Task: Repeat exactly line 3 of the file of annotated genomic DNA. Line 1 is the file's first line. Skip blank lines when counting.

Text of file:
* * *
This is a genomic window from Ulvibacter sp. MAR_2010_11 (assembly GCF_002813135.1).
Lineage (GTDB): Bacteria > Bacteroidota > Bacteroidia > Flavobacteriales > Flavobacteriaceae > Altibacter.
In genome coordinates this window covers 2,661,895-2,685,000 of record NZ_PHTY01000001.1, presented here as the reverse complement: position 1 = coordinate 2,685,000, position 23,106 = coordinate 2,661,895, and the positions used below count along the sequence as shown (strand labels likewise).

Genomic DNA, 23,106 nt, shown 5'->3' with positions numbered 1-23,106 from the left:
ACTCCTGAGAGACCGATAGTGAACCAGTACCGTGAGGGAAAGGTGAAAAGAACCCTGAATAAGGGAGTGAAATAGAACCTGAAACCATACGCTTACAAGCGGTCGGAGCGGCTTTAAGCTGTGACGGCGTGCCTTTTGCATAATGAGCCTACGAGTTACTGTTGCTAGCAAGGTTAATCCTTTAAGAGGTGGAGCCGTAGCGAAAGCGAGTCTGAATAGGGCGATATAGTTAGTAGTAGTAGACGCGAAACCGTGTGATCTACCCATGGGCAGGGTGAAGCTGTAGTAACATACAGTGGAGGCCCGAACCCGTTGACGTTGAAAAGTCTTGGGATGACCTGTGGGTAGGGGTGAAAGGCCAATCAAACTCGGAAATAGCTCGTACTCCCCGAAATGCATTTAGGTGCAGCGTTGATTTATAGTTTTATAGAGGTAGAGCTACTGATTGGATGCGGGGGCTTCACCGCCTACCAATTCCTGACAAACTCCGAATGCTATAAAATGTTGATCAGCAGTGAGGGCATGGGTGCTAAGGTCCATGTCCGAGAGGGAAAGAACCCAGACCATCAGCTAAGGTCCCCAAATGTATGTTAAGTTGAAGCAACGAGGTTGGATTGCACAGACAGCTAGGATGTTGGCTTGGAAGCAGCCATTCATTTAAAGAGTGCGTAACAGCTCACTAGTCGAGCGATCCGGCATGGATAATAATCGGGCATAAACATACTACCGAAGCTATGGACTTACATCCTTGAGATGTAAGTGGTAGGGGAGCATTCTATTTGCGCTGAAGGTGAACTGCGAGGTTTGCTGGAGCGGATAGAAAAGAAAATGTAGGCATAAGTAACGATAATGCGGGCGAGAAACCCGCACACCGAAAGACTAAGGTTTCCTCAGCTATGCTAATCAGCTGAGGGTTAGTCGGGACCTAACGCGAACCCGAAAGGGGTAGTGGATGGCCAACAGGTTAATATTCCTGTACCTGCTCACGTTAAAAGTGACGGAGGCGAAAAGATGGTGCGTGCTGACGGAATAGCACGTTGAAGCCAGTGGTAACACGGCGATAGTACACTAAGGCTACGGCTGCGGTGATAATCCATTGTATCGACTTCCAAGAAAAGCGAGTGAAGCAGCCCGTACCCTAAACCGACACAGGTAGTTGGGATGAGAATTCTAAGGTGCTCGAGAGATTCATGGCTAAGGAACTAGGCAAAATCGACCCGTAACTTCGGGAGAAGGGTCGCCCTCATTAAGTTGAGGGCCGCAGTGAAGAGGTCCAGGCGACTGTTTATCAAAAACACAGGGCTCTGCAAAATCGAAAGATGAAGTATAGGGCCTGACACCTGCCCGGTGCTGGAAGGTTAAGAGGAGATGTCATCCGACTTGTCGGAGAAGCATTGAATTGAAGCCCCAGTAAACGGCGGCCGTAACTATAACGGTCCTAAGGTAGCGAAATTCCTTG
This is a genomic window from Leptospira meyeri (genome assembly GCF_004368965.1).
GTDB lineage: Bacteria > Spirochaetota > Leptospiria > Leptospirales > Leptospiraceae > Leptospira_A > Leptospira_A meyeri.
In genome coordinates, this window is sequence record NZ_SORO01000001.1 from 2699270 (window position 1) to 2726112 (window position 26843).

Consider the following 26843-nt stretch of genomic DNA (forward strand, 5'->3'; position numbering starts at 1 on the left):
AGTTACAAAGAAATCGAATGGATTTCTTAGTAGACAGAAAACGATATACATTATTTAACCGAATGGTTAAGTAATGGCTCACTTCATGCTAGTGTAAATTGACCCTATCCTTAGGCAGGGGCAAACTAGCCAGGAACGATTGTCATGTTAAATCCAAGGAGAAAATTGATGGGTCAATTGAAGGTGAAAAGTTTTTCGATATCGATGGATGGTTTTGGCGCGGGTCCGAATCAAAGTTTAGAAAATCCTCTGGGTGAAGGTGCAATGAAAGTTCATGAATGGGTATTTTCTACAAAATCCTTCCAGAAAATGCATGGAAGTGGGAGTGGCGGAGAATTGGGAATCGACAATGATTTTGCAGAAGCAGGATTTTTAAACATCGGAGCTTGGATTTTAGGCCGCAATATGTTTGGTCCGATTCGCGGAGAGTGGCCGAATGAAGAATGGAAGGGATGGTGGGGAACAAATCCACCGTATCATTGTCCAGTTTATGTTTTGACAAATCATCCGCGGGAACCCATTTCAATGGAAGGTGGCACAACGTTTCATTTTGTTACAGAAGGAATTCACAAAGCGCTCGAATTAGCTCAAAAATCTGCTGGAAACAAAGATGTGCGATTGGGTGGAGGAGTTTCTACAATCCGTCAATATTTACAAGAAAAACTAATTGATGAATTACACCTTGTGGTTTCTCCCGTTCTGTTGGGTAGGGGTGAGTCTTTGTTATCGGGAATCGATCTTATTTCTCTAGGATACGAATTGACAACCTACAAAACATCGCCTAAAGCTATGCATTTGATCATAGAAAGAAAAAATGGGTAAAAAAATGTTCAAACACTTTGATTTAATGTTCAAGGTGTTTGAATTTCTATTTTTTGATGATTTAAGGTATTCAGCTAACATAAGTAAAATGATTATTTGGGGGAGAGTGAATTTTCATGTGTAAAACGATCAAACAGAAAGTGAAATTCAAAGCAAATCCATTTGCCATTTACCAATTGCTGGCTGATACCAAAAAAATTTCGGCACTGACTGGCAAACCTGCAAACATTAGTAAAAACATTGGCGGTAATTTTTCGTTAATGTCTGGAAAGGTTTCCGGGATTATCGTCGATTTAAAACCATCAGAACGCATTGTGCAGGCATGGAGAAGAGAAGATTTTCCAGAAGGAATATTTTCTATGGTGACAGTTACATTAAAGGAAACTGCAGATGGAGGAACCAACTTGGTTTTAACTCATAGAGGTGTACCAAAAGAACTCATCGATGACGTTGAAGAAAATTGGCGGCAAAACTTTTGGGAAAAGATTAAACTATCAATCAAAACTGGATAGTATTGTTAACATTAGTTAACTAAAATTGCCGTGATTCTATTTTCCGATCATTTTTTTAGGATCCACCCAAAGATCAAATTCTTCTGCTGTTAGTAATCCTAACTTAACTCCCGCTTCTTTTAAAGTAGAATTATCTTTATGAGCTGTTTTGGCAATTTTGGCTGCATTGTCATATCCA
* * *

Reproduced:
In genome coordinates this window covers 2,661,895-2,685,000 of record NZ_PHTY01000001.1, presented here as the reverse complement: position 1 = coordinate 2,685,000, position 23,106 = coordinate 2,661,895, and the positions used below count along the sequence as shown (strand labels likewise).